APT takes part in legal claim against Presidential Decree weakening the functioning of Brazil’s NPM
The APT is taking part in coordinated efforts to secure the full functioning of Brazil’s National Preventive Mechanism (NPM) in the wake of a Presidential Decree that dismantled the body’s structure and available resources. The APT has intervened as an amicus curiae as part of a legal proceeding led by the Federal Public Defense Office of Brazil before the federal court that is seeking to revoke the Presidential Decree. (Decree 9.831).
In the motion (available in Portuguese only) submitted to the Court , the APT provides legal analysis of how the Decree contravenes the international obligations Brazil signed up to when it ratified the Optional Protocol to the Convention Against Torture (OPCAT) in January 2007. The APT’s analysis is based on its experience supporting the establishment of NPMs in over 30 countries over the last 13 years, since the OPCAT entered into force.
The Presidential Decree heightens the risks that people deprived of liberty may suffer torture and ill-treatment. Under the OPCAT, NPM’s are mandated to conduct periodic monitoring visits to places of detention. However, as the NPM’s resources have been drastically cut, the government of Brazil has essentially blocked it from carrying out its duties.
The need for a functional, adequately remunerated NPM team in Brazil could not be clearer. The country has over 800,000 persons deprived of their liberty, the second highes t in the world. Prison conditions are often degrading, characterised by severe overcrowding and violence, including a high number of deaths in detention, and systematic complaints of torture and ill-treatment.
Furthermore, as emphasised in APT´s legal briefing submitted to the court , “in addition to fulfilling an undeniable role of directly protecting the physical and mental integrity of persons deprived of their liberty through regular and periodic inspection visits to places of deprivation of liberty, the NPM fulfills the essential function of raising awareness among Brazilian society of the severe conditions, inhuman and degrading behavior that plagues the Brazilian prison system, providing publicly available first-hand information on the conditions of detention and deprivation of liberty, as well as instrumentalising the transparency and oversight of such spaces.”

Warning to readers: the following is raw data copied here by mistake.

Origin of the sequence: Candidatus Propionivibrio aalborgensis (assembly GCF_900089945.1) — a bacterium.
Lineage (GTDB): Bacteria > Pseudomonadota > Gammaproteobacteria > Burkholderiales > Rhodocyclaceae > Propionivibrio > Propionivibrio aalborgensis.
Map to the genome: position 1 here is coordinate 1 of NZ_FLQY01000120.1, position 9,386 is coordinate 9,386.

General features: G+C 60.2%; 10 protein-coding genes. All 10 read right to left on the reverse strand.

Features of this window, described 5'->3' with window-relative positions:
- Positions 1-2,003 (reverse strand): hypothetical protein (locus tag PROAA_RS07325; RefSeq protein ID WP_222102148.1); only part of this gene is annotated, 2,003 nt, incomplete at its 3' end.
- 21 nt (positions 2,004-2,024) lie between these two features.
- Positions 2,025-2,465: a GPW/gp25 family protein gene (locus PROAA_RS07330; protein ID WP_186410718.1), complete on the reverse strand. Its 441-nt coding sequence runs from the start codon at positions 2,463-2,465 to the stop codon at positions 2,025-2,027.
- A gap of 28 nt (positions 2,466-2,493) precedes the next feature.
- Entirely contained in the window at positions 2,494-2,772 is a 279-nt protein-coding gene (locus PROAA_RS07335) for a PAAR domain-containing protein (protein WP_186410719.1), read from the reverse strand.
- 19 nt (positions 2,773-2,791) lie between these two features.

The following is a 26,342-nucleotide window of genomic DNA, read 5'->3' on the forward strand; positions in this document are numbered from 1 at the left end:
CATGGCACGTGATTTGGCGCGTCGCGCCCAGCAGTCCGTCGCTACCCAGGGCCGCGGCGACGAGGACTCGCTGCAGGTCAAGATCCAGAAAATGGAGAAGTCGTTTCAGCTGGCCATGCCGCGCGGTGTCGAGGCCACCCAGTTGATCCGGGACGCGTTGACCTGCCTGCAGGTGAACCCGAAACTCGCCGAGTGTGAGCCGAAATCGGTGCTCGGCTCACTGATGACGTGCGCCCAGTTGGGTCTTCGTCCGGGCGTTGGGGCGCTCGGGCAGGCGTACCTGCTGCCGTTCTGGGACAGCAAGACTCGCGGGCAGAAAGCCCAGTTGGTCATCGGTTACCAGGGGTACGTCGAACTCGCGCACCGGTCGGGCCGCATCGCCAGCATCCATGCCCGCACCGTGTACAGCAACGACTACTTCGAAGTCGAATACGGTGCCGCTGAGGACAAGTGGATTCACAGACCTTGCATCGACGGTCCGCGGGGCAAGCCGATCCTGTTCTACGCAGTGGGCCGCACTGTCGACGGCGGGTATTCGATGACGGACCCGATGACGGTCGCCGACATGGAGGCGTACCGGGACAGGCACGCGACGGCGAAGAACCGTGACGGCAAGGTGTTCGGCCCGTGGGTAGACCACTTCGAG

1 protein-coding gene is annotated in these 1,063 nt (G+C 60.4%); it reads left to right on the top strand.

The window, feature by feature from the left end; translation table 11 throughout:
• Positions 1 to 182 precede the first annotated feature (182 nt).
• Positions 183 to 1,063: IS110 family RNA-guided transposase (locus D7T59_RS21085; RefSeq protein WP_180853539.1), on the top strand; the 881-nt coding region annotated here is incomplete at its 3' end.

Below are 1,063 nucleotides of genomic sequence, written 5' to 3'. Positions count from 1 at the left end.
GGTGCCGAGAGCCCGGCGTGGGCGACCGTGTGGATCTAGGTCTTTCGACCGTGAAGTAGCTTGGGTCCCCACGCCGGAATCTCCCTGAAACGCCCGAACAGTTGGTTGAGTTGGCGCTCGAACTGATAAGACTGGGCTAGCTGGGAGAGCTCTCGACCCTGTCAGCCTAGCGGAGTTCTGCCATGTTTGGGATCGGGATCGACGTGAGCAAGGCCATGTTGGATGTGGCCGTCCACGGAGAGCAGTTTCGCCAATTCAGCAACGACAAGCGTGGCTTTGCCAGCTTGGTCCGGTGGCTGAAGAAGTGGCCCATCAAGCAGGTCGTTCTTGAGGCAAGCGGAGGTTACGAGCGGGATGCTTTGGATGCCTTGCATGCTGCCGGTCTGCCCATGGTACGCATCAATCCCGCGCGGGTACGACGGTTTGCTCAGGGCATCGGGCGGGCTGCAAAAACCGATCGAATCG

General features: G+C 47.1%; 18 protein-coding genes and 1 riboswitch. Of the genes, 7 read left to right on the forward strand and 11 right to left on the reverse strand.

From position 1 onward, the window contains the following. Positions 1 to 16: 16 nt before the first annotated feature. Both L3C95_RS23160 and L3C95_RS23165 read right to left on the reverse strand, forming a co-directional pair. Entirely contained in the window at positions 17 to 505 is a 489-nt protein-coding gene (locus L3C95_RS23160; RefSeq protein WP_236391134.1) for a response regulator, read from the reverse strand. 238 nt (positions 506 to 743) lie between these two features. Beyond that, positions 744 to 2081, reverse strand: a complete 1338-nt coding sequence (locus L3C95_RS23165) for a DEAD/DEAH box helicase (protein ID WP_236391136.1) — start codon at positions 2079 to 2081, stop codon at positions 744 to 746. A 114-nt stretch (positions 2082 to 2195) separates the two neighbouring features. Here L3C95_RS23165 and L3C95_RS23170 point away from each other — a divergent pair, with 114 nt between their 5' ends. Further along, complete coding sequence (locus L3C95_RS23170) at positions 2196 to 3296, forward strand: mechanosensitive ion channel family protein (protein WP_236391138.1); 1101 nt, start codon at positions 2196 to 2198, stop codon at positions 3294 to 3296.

In its motion, the APT makes references to recommendations issued by the UN subcommittee for the Prevention of Torture after its visit to the country in 2015, calling upon Brazil to “provide both the necessary human resources and adequate funding for the effective functioning of the national preventive mechanism through a specific budget line, in addition to granting the mechanism the institutional autonomy to use its resources.”
Injunction issued by the Federal court
A provisional decision was taken by the Court to urgently suspend the effects of the Decree in order to restore the working conditions of the NPM.
“The APT welcomes the news that the federal court granted the injunction ordering the suspension of the effects of the Decree 9.831 and that the government return the NPM members to their pre-existing functions on a remunerated basis, and calls upon authorities to fully comply with the court’s decision. Reducing resources of the NPM obstructs the exercise of its legal duties to monitor places of deprivation of liberty, further aggravating the vulnerability of persons detained in these places and jeopardising the fundamental right that no one shall be subjected to torture. Decree 9.831 contravene Brazil's obligations under the Optional Protocol to the UN Convention against Torture. Regular visits to places of detention is rigorous and demanding work that requires full dedication and adequate compensation. ”affirms APT´s Secretary General, Barbara Bernath.
The APT has presented also a legal briefing to intervene as amicus curiae before another case being examined by the Supreme Court of Brazil that challenges the constitutionality of the measures adopted by the Executive. The briefing is available here (available in Portuguese only).